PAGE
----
Nashville Restaurants and Food
5432 Clarksville Hwy
Up into the hills of Paradise Ridge and Whites Creek for French cuisine; it sounds romantic and inside the Chelsea Bistro you’ll find a tasteful and subdued décor with a few French countryside accents to set the theme of the restaurant. It’s would be easy to fixate on the location of Chelsea Bistro, brought to life by owners Bascha Satin and her son Josh Rew. An upscale restaurant of this sort is a first for the Joelton/Whites Creek area, at least in the 10 years we have lived here. It’s also only a 25 minute drive from downtown Nashville, so really not such a stretch.
The cozy bar turns out a short list of garden-inspired cocktails with sweet flourish. Gin sangria is an artful turn. Lemon, rosemary syrup and vodka are some of the sunny ingredients combined for good effect. You can opt for less sugary fare. A special request for a Sazerac is replied with a well-balanced drink, although the liquor selection is a bit limited, meaning Woodford substituting for rye whiskey. The wine selection is also limited, and yet budget conscious.
Executive Chef Garrett Pittler keeps the menu simple. The broth in the French onion soup is deep and rich. The Mornay sauce blanketing a crispy and classic Croque-Monsieur works perfectly and pairs well with rosemary ham for a sublime open-faced sandwich. Herbed fries are thin, long and crispy. They're served with addictive mustard-truffle aioli. They charge $4 for a bread basket, but it's stuffed with several varieties of hearty Silke's breads and three different butter treats. It's well-worth the money.
A goat cheese tart on another outing is a creamy, luscious treat, highlighted by caramelized onions and accented with dressed arugula. The meat and potatoes menu option on this evening is stewed brisket over potato croquettes. The beef works well enough- the tomato sauce is excellent. The tasty croquettes don’t fare as well, quickly becoming soggy under the stew. It’s still a comforting and hearty dish worthy of the countryside. These are the themes that Pittler keeps returning to: garden, country, hearty and classic. They are themes that work well out in the rural landscape of Northern Davidson County. Other menu items include more bistro classics, such as steak frites and the obligatory house burger.
It’s a relaxed place and we were happy to see families visiting, the kids drawing with crayons on the white paper table coverings.
Veggie Eater: The difficulty with a French country-themed restaurant is a menu heavy on the meats/seafood items, and so it is with Chelsea Bistro. There are enough items to piece together a meal or two that would be veggie friendly. The goat cheese tart is lovely, but seems a little redundant with the beet and goat cheese salad (although also well executed with my favorite green, arugula, and a snappy sherry vinaigrette). The Silke’s bread basket has all sorts of hearty European breads and is served with homemade butter spreads (beware- some of the spreads include meat ingredients, so pay attention). I’m sure the Parisian gnocchi could be made sans prawns, but if you are like me, you can simply pass those over to the carnivore at your table and enjoy the fluffy pillows of dough bathed in peas, carrots, and a béchamel made of gruyere. The only true veggie friendly entrée is the ratatouille. The ingredients come straight from the yard behind the restaurant, as Garrett Pittler proudly showed us before the restaurant opening. Plump, purple eggplants, tomatoes, and a variety of squash are chopped into chunks and allowed to season the broth for this hearty summer stew. On the night I had mine, I found the mixture to be over seasoned with salt, enough to cause me to pause mid-bite. Meat Eater is a more generous user of salt, so I offered him a taste to see if it was just buds off-nope, he agreed, it was too salty. That’s a shame, because underneath, you could almost taste the summer pouring out of the vegetables. Although this has a Whites Creek address, everyone at the top of the hill recognizes this as Joelton. It’s nice to be able to go out for a special occasion and not have to go into Nashville to do it. I’ll happily accompany spouse and friends for future occasions, contentedly sipping a garden influenced cocktail and cobbling together a veggie friendly meal (there’s a cheese plate still to sample!). As Meat Eater said, who knew 10 years ago when we moved here that we’d be watching the Icelandic rock band Sigur Ros surrounded by woods at Fontanel and eating French food, all in our backyard. Vive la Joelton!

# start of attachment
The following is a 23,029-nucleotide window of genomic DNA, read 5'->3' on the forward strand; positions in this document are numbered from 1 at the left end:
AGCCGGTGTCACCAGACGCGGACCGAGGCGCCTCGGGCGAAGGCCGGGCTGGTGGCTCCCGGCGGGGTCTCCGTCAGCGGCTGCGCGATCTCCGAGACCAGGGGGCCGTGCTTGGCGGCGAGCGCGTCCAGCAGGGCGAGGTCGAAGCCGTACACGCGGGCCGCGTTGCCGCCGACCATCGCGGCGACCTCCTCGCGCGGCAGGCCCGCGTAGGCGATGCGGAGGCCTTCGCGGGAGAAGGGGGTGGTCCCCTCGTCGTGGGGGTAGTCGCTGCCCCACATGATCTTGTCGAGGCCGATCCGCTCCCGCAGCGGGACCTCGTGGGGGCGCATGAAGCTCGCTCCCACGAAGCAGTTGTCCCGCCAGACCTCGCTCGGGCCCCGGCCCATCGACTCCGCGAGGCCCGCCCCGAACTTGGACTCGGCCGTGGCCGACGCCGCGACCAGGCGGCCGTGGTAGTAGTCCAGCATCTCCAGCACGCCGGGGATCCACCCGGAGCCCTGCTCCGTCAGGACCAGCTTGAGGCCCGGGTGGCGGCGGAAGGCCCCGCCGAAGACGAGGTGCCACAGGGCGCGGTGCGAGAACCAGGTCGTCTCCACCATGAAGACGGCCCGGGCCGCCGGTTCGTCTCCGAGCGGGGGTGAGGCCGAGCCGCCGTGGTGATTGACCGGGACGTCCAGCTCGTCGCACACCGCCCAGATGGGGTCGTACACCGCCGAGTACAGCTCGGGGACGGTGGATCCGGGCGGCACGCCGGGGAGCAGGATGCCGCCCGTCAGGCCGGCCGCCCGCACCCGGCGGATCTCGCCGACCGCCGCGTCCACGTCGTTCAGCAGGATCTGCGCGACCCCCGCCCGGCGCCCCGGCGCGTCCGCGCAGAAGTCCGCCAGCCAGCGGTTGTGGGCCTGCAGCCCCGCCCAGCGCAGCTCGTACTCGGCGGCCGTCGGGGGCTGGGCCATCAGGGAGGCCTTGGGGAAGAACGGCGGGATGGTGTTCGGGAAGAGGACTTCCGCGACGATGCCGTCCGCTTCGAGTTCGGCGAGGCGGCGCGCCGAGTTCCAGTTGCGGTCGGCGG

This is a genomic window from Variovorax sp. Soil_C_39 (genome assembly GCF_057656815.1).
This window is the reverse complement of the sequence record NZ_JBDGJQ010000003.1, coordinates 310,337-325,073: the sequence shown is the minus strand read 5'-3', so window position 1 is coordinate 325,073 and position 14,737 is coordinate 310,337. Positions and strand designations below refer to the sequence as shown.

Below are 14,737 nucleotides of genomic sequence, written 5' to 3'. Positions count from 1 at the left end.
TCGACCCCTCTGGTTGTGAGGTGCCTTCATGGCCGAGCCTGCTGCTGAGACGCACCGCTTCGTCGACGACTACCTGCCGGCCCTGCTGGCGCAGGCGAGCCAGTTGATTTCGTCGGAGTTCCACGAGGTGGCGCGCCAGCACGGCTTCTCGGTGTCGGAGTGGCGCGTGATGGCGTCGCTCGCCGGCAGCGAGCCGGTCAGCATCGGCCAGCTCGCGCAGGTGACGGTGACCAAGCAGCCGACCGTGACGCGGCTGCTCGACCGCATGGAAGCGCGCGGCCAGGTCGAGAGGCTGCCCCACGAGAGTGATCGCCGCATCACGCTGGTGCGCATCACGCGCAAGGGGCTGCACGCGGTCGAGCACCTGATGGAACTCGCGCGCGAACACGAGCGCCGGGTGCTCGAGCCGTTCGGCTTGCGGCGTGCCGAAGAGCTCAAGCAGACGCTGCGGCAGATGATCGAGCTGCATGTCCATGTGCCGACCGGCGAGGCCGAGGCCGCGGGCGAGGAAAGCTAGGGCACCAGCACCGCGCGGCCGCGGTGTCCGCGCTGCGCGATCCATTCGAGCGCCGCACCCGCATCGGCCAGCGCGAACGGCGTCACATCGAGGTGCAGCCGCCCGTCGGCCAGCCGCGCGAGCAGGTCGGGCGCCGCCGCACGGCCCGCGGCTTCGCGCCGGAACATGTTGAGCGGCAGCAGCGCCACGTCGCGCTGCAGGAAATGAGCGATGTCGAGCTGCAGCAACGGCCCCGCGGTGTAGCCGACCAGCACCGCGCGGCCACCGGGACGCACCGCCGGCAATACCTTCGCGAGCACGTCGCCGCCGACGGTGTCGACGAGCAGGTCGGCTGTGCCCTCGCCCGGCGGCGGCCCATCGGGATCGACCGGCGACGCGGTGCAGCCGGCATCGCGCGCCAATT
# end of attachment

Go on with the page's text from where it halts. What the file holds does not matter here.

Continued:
Meat Eater: There are two questions about whether the Chelsea Bistro can make a go of it. The first is whether folks will visit from Nashville. The food is worth the drive and it’s a pretty trip at that. The second issue is the price point. We clocked in at $96 with tax tip and drinks on one visit and $98 on another. Sure, we have a couple of cocktails each and you could have a nice meal at Chelsea Bistro for much cheaper. However, the question is whether locals will pay that kind of money. Hopefully so. We’re rooting for this place. Northwest Davidson needs a special occasion/ romantic dinner restaurant. Chelsea Bistro fits the bill perfectly. We’ll be back.